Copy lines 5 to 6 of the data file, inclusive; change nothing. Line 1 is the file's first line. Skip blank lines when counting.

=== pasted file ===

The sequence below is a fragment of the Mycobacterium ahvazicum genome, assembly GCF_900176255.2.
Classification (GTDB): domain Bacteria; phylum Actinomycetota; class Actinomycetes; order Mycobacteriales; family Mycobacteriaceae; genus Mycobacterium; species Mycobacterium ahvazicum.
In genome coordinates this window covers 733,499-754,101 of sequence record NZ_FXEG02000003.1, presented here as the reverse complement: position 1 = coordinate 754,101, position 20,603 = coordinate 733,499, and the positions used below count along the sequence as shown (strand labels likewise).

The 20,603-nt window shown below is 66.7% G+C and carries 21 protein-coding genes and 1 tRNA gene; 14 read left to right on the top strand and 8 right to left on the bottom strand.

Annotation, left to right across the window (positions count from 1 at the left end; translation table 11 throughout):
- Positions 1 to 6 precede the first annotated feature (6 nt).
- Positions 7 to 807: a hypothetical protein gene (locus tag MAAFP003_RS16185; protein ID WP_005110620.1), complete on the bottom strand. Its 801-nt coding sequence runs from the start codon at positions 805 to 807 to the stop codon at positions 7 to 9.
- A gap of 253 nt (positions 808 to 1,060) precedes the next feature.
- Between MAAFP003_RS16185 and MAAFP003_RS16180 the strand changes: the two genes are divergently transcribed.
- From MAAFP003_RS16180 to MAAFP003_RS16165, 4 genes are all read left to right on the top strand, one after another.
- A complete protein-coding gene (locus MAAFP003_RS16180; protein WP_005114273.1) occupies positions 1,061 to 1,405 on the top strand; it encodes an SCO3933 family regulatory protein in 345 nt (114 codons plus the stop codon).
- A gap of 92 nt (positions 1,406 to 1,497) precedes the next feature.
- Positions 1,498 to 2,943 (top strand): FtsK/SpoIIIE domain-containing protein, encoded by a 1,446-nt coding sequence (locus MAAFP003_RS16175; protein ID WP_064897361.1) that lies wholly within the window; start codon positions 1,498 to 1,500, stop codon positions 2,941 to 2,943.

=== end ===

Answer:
Annotation, left to right across the window (positions count from 1 at the left end; translation table 11 throughout):
- Positions 1 to 6 precede the first annotated feature (6 nt).